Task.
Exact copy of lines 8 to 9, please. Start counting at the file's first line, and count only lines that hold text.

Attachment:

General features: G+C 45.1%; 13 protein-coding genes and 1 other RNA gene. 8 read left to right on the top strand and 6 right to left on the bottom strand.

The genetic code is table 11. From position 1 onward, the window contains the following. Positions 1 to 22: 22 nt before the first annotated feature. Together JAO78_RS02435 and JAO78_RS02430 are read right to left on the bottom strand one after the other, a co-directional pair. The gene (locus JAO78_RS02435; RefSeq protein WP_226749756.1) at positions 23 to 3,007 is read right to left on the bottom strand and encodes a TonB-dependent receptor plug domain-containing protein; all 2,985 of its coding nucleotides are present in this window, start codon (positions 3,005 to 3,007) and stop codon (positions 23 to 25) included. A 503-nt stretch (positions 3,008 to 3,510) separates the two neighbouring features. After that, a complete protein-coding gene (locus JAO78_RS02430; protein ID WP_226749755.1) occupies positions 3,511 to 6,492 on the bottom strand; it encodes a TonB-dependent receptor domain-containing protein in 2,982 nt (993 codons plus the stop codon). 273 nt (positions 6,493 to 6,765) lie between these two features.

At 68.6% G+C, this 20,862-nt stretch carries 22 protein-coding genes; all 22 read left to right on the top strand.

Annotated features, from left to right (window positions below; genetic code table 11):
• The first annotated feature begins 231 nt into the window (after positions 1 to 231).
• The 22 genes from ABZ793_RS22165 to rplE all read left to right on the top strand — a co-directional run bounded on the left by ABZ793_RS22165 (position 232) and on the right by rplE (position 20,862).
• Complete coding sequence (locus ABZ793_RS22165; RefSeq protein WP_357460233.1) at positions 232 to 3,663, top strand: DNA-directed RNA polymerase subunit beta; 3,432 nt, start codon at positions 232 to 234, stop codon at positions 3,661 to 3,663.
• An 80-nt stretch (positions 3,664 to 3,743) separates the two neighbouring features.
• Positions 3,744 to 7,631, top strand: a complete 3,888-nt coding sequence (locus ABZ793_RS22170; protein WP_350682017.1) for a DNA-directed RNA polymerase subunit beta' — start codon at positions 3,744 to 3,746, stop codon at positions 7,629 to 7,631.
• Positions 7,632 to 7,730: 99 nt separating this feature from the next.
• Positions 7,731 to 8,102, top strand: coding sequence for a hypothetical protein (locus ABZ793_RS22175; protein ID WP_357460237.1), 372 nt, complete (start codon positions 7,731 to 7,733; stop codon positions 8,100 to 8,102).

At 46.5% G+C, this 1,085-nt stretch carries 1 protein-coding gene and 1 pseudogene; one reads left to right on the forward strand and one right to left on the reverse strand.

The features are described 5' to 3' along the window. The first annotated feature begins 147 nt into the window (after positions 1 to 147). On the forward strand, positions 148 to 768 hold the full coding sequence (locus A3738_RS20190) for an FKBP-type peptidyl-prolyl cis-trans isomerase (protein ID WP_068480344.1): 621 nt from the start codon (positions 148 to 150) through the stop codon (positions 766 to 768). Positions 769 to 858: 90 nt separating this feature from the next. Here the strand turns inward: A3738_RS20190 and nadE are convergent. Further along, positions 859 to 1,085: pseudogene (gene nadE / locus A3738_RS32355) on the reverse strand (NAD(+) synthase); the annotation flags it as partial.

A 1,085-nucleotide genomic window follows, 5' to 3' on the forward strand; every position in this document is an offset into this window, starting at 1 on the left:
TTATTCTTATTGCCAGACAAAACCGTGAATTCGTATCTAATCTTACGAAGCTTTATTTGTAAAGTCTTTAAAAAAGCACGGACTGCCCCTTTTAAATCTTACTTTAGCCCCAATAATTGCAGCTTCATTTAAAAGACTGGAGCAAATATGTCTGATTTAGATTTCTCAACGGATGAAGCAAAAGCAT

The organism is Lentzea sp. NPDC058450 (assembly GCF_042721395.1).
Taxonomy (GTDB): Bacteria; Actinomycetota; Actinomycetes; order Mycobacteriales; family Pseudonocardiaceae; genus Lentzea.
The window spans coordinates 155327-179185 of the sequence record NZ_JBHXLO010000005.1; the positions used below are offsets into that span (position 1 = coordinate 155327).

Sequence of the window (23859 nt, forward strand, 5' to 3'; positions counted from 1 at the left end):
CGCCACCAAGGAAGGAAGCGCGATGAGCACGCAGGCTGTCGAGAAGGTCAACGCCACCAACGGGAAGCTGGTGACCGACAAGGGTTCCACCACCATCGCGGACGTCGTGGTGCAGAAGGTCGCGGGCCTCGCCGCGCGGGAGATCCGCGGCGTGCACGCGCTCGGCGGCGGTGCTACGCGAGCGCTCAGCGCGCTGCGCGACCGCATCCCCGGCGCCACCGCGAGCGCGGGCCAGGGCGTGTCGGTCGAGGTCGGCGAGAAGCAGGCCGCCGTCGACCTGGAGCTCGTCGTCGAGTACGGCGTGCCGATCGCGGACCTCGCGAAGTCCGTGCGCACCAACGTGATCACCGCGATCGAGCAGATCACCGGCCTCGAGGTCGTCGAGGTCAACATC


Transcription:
• An 80-nt stretch (positions 3,664 to 3,743) separates the two neighbouring features.
• Positions 3,744 to 7,631, top strand: a complete 3,888-nt coding sequence (locus ABZ793_RS22170; protein WP_350682017.1) for a DNA-directed RNA polymerase subunit beta' — start codon at positions 3,744 to 3,746, stop codon at positions 7,629 to 7,631.